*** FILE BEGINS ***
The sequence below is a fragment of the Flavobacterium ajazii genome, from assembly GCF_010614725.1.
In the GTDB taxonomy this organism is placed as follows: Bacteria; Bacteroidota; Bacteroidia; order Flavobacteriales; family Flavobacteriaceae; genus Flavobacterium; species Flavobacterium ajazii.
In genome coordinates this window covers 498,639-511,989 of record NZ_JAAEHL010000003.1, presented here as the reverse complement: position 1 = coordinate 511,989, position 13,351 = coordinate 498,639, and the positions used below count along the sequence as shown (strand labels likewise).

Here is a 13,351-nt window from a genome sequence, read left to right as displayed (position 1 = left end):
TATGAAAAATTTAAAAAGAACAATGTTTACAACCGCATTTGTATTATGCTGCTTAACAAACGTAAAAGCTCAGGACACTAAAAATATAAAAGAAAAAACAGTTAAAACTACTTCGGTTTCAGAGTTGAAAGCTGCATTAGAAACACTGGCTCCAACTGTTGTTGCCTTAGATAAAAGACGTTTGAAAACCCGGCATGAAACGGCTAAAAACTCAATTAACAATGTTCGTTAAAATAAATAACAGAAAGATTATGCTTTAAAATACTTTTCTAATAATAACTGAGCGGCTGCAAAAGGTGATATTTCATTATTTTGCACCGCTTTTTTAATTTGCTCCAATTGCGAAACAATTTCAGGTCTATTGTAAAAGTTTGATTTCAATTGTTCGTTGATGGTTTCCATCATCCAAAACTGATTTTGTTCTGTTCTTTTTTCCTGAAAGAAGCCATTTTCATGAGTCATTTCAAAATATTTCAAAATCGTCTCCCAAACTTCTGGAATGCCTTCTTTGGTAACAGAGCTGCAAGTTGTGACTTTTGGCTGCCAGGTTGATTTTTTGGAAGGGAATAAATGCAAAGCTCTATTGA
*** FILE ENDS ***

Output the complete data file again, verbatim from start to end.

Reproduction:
The sequence below is a fragment of the Flavobacterium ajazii genome, from assembly GCF_010614725.1.
In the GTDB taxonomy this organism is placed as follows: Bacteria; Bacteroidota; Bacteroidia; order Flavobacteriales; family Flavobacteriaceae; genus Flavobacterium; species Flavobacterium ajazii.
In genome coordinates this window covers 498,639-511,989 of record NZ_JAAEHL010000003.1, presented here as the reverse complement: position 1 = coordinate 511,989, position 13,351 = coordinate 498,639, and the positions used below count along the sequence as shown (strand labels likewise).

Here is a 13,351-nt window from a genome sequence, read left to right as displayed (position 1 = left end):
TATGAAAAATTTAAAAAGAACAATGTTTACAACCGCATTTGTATTATGCTGCTTAACAAACGTAAAAGCTCAGGACACTAAAAATATAAAAGAAAAAACAGTTAAAACTACTTCGGTTTCAGAGTTGAAAGCTGCATTAGAAACACTGGCTCCAACTGTTGTTGCCTTAGATAAAAGACGTTTGAAAACCCGGCATGAAACGGCTAAAAACTCAATTAACAATGTTCGTTAAAATAAATAACAGAAAGATTATGCTTTAAAATACTTTTCTAATAATAACTGAGCGGCTGCAAAAGGTGATATTTCATTATTTTGCACCGCTTTTTTAATTTGCTCCAATTGCGAAACAATTTCAGGTCTATTGTAAAAGTTTGATTTCAATTGTTCGTTGATGGTTTCCATCATCCAAAACTGATTTTGTTCTGTTCTTTTTTCCTGAAAGAAGCCATTTTCATGAGTCATTTCAAAATATTTCAAAATCGTCTCCCAAACTTCTGGAATGCCTTCTTTGGTAACAGAGCTGCAAGTTGTGACTTTTGGCTGCCAGGTTGATTTTTTGGAAGGGAATAAATGCAAAGCTCTATTGA